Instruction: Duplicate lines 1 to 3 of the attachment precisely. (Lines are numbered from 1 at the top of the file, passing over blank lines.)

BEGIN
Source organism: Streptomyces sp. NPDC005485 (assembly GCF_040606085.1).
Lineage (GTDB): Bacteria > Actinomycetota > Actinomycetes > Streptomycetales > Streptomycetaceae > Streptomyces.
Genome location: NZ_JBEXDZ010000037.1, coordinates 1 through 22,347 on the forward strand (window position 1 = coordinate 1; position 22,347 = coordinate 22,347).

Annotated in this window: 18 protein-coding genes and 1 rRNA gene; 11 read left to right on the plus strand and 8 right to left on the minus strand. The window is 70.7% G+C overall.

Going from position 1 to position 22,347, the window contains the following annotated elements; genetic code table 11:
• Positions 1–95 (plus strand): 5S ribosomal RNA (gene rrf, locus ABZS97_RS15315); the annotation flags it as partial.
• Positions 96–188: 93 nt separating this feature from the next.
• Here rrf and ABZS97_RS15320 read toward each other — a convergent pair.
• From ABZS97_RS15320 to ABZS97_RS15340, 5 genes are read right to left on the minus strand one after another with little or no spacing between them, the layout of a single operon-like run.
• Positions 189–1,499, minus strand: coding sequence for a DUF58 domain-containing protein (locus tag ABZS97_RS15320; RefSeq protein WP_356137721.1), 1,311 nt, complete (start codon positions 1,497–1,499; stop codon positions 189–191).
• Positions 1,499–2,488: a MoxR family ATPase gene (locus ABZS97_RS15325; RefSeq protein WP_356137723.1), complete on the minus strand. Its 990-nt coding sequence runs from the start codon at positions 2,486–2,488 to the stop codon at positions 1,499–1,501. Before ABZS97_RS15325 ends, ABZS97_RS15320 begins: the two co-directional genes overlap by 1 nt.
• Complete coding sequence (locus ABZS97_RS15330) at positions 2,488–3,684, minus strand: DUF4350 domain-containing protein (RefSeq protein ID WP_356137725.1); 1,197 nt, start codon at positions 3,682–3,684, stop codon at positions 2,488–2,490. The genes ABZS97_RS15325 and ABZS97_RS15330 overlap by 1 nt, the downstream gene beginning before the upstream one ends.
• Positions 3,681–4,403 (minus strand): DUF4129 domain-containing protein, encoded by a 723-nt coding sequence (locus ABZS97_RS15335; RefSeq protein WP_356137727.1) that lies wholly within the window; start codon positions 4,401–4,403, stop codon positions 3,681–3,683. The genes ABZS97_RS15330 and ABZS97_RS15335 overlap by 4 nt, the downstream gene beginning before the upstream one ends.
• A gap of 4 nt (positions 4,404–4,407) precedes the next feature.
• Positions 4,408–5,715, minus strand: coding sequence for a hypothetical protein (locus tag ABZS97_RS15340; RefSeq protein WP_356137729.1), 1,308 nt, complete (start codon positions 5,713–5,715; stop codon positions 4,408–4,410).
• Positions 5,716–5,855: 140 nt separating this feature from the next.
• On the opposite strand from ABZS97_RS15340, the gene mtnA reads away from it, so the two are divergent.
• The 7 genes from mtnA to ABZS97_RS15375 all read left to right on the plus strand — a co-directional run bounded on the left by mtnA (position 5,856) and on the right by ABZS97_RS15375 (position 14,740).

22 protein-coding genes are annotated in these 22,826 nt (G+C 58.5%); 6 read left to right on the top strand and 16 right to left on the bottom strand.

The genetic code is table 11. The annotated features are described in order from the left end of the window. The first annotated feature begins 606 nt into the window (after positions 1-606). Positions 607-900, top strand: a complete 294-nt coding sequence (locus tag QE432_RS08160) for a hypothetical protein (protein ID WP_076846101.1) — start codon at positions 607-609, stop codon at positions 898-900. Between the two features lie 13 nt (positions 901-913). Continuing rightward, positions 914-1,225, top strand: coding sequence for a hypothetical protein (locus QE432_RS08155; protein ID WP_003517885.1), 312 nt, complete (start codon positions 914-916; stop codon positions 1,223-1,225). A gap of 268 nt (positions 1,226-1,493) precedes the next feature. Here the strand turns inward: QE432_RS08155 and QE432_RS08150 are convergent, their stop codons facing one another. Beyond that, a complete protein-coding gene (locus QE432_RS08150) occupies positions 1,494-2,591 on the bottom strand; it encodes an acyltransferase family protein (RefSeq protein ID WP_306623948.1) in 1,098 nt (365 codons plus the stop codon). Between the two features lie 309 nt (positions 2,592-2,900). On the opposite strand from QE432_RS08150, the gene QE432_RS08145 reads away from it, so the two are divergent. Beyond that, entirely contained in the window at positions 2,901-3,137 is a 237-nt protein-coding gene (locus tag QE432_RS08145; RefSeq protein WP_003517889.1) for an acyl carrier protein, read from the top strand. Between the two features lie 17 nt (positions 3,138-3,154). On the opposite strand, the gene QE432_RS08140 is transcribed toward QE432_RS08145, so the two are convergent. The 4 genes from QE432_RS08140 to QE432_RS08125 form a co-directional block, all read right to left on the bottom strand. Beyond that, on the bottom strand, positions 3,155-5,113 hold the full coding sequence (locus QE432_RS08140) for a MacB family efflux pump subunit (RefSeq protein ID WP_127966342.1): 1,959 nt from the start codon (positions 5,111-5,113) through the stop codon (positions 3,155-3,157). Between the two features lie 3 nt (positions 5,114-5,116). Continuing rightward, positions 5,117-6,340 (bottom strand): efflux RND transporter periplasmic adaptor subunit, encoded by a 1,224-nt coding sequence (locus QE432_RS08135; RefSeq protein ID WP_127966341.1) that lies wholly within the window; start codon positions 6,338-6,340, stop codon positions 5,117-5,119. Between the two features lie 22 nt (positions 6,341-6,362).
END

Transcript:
Source organism: Streptomyces sp. NPDC005485 (assembly GCF_040606085.1).
Lineage (GTDB): Bacteria > Actinomycetota > Actinomycetes > Streptomycetales > Streptomycetaceae > Streptomyces.
Genome location: NZ_JBEXDZ010000037.1, coordinates 1 through 22,347 on the forward strand (window position 1 = coordinate 1; position 22,347 = coordinate 22,347).